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Amber Jack

post #1 of 8
Thread Starter 
Hello all, I have a banquet this week and its chefs choice for entrees. Typically, I serve them tilapia with lemon buree blanc and a chicken dish of some type. I have to keep my cost low since they only pay $11.95 per person.

So this week I called my fish monger and the cheapest fish I could find was Amber Jack @ $5.50 per pound. So I decided to give it a try. I have only worked with Amber Jack once or twice before. I'm leaning towards blackening it and serving a lemon ginger aioli with it.

I was wondering if anyone else has worked with Amber Jack and if so perhaps offer some other suggestions. Thanks
post #2 of 8
To be honest with you, I would not serve it. Here in Florida they try to pass it off as Dolphin(not the Dolphin you see at Disney) The blood line in the fish is huge and must be cut out. The color of fish is not eye appealing and it is greasy and real fishy tasting.
Our local fisherman use it for chum or bait. You can buy it off the boat down at the pier for $1.00 a pound or less. Stick with Tilepia ,or cod or a generic fish from Pacific thats white.:D
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post #3 of 8
Chef Ed, I found your comments about amber jack interesting. I've it twice in the Panama City beach area. Once was grilled, basted with a seasoned butter which was really good. The second time they served it blackened which was still good but not nearly as good as the grilled. In neither case did I find it greasy or fishy tasting.
post #4 of 8
Amber jack is a very oily fish. Oily doesn't mean it's greasy, but it does mean it's strong flavored in the same way mackarel is. In terms of buying for prep and resale for commercial service it's probably a good idea to think of it as another name for mackarel. We have a fish out here called "California yellowtai," which is a either the same fish or something a lot like your Gulf amber jacks.

In my opinion the best preparations are smoking, closely followed by grilling over a live charcoal or wood fire; while the most difficult to manage are sautes. The acceptable finish is very much medium. Push it into well done and you get the same texture and taste changes you get with tuna. If there's any way you can smoke it (no jokes about keeping it lit, okay?) or grill it over a live fire, it might not be a bad choice. Ditto for en papillote preparations. You can sort of treat it like pompano -- it's a pretty close relative after all.

Ed is right about the trimming necessary, but he didn't mention the tails which, as with most pellagic fish, are often wormy. Plan on a fair bit of waste. Speaking of Ed, if it doesn't meet his standards for volume preparation, and volume preparation is what you're planning, I'd listen to him. Simple as that.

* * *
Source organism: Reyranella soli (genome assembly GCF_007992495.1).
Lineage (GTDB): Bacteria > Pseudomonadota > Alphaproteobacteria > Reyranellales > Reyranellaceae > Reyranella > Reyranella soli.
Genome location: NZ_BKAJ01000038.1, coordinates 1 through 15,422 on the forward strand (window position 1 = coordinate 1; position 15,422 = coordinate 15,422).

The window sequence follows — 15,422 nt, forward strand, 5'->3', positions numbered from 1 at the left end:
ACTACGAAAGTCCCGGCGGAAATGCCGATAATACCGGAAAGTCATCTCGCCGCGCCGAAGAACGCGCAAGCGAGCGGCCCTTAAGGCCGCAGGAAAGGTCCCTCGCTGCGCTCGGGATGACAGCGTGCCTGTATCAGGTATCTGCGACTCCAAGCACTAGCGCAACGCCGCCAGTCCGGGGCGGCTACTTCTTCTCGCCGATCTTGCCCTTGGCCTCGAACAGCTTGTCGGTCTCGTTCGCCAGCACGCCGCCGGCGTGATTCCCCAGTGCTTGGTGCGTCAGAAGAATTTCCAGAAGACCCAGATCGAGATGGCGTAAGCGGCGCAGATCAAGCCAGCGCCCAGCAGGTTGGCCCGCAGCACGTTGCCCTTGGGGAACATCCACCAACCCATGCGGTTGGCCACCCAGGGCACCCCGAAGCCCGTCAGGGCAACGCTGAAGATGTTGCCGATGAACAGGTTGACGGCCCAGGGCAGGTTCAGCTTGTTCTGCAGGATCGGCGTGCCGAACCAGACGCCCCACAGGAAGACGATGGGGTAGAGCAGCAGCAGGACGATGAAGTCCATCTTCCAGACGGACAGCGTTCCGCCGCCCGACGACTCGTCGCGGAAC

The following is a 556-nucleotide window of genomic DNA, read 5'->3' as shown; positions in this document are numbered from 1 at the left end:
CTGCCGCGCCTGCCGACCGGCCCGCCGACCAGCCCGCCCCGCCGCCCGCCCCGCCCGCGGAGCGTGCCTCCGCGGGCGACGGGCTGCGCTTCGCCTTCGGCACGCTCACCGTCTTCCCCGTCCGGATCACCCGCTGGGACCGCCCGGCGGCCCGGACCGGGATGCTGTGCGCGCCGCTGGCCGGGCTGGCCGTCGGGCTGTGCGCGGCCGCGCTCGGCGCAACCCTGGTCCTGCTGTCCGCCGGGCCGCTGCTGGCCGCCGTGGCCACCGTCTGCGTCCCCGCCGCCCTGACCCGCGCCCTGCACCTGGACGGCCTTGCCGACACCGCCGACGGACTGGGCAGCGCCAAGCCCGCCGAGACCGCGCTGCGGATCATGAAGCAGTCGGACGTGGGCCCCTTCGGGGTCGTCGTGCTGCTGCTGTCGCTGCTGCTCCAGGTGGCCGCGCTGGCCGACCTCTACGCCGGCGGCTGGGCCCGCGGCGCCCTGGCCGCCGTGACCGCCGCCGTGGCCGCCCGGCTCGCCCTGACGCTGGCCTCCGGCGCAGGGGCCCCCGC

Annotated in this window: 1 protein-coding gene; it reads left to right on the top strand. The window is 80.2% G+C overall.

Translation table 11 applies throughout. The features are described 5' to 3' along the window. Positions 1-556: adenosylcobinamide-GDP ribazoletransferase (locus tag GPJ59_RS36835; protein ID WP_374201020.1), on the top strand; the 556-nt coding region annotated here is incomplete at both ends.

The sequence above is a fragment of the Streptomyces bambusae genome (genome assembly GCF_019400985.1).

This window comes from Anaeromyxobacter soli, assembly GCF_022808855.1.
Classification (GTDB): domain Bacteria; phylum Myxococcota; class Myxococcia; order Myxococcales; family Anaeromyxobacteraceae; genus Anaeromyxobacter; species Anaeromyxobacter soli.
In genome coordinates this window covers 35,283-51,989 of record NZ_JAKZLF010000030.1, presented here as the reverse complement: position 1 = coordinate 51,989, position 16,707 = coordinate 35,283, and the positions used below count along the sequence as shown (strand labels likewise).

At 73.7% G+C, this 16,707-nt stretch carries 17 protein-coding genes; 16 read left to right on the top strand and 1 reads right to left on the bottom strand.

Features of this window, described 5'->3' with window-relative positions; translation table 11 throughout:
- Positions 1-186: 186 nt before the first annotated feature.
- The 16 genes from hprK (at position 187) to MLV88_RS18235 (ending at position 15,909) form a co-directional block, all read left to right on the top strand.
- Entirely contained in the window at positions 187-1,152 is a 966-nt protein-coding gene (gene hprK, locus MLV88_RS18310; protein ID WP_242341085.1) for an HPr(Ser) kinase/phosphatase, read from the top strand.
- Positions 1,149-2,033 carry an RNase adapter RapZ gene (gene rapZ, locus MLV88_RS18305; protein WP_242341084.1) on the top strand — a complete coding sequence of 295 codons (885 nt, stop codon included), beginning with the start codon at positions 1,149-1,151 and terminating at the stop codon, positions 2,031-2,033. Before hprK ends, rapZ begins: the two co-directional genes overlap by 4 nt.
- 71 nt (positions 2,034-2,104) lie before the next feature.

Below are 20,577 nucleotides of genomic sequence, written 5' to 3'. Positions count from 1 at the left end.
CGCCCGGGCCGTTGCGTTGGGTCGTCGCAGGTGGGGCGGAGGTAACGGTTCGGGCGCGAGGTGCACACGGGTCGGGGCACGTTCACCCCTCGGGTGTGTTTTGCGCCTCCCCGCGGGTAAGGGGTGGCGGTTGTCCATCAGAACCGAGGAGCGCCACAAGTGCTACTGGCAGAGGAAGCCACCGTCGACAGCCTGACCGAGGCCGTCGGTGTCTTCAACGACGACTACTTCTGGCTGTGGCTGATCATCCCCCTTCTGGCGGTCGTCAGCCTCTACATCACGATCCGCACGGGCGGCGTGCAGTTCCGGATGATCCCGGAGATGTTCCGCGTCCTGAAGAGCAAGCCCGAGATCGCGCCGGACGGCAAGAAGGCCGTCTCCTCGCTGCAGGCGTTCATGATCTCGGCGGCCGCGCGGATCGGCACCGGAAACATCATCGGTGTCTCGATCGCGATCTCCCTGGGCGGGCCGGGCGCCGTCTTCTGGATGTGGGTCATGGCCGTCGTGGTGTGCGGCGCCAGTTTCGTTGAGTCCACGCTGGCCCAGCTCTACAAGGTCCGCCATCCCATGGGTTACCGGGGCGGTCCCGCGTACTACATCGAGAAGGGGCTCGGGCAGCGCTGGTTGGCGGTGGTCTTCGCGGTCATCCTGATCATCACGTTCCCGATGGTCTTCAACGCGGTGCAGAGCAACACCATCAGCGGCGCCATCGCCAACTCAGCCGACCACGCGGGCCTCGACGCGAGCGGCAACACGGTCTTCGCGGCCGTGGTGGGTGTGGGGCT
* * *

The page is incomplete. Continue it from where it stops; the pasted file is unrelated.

BDL
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post #5 of 8
BDL
You are correct in that amberjack is good for smoking, lots of Florida restaurants sell smoked fish dip.
Jack because it is so oily as you stated (I call it greasy, but thats the Brooklyn in me) is great for smoked dip. It is usually put on the appi or bar menu, and past off as Smoked King Fish Dip. They put 1 king filet or 2 and the rest jack, therefore its not false advertiseing .King fish cost a lot more then jack and harder to come by.


It is an easy fish to spot in that it has an amber colored band from its head to the tail. Average one caught here about 8 to 15 Lbs. I have seen one 130Lbs. Fisherman here tell me dont mess with it as it is a fierce preditor, and will bite your arm off.:D
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post #6 of 8
Thread Starter 
Well I decided to test it out as a special in my restaurant tonight, and I sold about ten orders. Everyone raved about it, so it should be a hit for the banquet.

I sliced the jack into 3oz medallions, gave them a quick sear with some blackening seasons. I fanned out the medallions and served a shrimp scampi over top. I thought it was really good, strong, bold flavors, but not fishy or oily at all IMO
post #7 of 8
Cut 3 ounce and with strong blackening spices, then with garlic butter on top is fine it will mask the stuff. Where I am I could not even get away with calling it Amber-Jack, they would not order it. The people I have are strictly Dover Sole, Black Cod, Pompano en paupette, Local Red Snapper, Sword, Fresh Halibut':D
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post #8 of 8
It might be worthwhile to keep an eye on the fish market. I recently purchased top quality processed-on-the-boat cod from Greenland. It's whole fillet so I am preparing it in the Norwegian style of poaching in salt water. I paid 3.50 lb. for this fish, and it is beautiful. Also, lobster has dropped down to under $16 lb. I'm running a special on lobster tail. I think the market is falling for higher end ingredients, but don't know for sure. The Greenland cod I bought had all been going to Europe. Couldn't get it here for less than $8 lb. Maybe Greenland has the same kind of financial trouble that Iceland does and they're what they can for whatever they can get for it.
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